The web/digital world typically applies it to any kind of structure that organizes information. Information science people sometimes say “controlled vocabularies” instead of taxonomies. Regardless of the term, the underlying goals are to create some level of consistency and control over the information used to describe a content component, and clarify relationships between them.

Common types include:

  • Term list: A standardized list of terms created to insure consistent tagging and indexing. Think of it as a list of “preferred language.” Term lists typically provide a series of metadata values to pick from for elements like format or content type.
  • Hierarchies: Often called a “taxonomy,” a hierarchy defines the structural framework used to classify terms into parent/child or broad-to-narrow relationships. Hierarchies are specifically used to support layered groups of information and not simply for the convenience of creating groupings—although each level of a hierarchy is commonly referred to as a “category.”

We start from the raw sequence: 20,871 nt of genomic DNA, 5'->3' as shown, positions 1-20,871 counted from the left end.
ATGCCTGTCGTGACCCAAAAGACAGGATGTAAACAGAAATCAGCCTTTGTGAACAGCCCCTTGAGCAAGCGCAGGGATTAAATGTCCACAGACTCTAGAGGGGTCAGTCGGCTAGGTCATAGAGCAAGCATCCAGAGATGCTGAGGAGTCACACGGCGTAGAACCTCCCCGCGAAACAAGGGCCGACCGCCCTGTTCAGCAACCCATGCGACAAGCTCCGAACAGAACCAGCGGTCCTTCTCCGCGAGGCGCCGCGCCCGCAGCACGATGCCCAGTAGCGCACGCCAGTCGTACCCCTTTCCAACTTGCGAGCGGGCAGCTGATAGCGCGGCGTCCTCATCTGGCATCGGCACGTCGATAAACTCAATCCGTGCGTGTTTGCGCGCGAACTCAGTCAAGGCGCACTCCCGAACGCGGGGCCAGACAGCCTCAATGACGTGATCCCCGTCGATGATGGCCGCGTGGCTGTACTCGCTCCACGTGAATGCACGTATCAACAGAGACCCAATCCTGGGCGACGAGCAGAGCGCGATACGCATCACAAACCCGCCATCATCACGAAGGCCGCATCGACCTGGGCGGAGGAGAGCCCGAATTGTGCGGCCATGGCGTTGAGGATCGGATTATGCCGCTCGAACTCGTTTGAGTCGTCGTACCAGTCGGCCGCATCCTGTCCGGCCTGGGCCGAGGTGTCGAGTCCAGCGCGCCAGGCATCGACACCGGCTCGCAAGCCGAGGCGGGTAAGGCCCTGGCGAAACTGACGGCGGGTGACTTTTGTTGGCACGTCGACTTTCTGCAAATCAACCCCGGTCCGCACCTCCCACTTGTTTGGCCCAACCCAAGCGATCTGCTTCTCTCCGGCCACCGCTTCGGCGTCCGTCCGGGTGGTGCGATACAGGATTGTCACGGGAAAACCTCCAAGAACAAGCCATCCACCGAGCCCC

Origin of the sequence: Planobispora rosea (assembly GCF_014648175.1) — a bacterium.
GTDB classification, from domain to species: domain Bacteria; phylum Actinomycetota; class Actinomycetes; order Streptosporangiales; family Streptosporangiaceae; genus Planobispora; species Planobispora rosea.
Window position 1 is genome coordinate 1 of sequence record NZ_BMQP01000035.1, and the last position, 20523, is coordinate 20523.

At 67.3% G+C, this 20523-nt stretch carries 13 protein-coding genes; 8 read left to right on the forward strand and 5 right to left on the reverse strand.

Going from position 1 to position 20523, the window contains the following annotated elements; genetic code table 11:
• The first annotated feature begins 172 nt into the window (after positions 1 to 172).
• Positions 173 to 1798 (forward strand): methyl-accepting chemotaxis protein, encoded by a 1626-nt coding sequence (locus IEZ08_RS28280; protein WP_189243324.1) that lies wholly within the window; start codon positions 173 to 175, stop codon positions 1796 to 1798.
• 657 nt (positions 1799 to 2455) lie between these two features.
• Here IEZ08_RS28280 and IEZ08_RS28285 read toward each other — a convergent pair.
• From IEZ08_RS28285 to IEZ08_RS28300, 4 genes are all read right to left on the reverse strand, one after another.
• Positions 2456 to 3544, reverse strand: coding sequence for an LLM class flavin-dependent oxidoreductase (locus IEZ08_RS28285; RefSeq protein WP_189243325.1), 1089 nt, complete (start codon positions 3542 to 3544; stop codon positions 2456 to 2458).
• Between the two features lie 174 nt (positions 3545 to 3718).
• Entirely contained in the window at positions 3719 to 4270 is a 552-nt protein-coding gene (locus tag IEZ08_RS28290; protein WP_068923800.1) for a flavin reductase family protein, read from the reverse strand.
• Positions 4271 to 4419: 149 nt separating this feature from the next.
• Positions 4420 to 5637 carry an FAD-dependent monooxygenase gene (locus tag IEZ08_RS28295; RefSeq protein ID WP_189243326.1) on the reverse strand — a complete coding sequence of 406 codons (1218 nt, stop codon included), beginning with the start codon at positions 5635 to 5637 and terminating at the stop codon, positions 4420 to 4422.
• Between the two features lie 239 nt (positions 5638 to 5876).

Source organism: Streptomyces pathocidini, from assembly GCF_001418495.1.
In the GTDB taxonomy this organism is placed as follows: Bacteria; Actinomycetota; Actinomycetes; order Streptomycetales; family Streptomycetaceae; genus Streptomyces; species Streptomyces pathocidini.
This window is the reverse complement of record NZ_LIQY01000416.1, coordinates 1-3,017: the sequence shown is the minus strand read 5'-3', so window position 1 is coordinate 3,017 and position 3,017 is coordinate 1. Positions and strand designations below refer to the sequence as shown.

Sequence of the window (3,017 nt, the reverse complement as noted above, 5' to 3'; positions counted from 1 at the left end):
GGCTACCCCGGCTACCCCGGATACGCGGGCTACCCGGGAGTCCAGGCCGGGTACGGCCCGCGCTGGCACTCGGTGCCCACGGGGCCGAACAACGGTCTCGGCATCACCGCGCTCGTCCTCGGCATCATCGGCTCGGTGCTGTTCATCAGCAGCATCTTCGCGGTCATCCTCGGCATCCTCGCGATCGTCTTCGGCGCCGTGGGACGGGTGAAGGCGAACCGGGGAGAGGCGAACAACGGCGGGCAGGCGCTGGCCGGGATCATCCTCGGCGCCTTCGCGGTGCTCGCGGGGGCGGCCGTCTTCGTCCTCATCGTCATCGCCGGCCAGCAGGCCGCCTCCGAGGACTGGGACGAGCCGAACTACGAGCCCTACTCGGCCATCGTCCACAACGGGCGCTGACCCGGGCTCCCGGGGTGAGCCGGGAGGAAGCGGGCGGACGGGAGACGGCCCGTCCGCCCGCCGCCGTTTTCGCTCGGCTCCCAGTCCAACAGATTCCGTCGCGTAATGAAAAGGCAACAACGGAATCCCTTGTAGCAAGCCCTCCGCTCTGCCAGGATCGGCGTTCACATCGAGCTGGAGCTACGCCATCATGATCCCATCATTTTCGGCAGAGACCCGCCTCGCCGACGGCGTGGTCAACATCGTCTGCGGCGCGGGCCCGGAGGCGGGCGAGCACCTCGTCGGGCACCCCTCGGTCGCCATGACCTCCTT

• Thesauri: A thesaurus translates conceptual relationships between the content, often made naturally by humans, into something a computer can understand. Thesauri typically address three types of relationships: equivalent (synonyms), hierarchical (broad-to-narrow terms), and/or associative (related terms).

Let’s get together, yeah yeah yeah

At its simplest, a taxonomy organizes information, and metadata describes it. For the taxonomy to be able to organize the information, terms need to be stored as metadata. It all works together to make the content findable, recognizable, and useful.

An example:

Metadata and taxonomy example

Not every site needs every one of these things, but this diagram illustrates how these elements can feed into each other and how they help display content to the user.

What’s next?

Admittedly, I’ve over-simplified these concepts to make them easier to understand. If you’re interested in learning more about metadata, taxonomies, and structured content, there’s no end to the list of resources out there.

Here are a few to get you started:

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Posted in Web Content

No-pout Routes: Ways to Do Content Strategy on a Budget

by Melissa Rach on March 22nd, 2012

Maybe you’re a small organization. Or maybe you’re trying to introduce content strategy to a large one. Either way, getting the budget for a full-fledged content strategy can be a challenge. But never fear, just because you don’t have a lot of budget doesn’t mean you have to stand around looking like our friend, Eel Poutface.

Eel poutface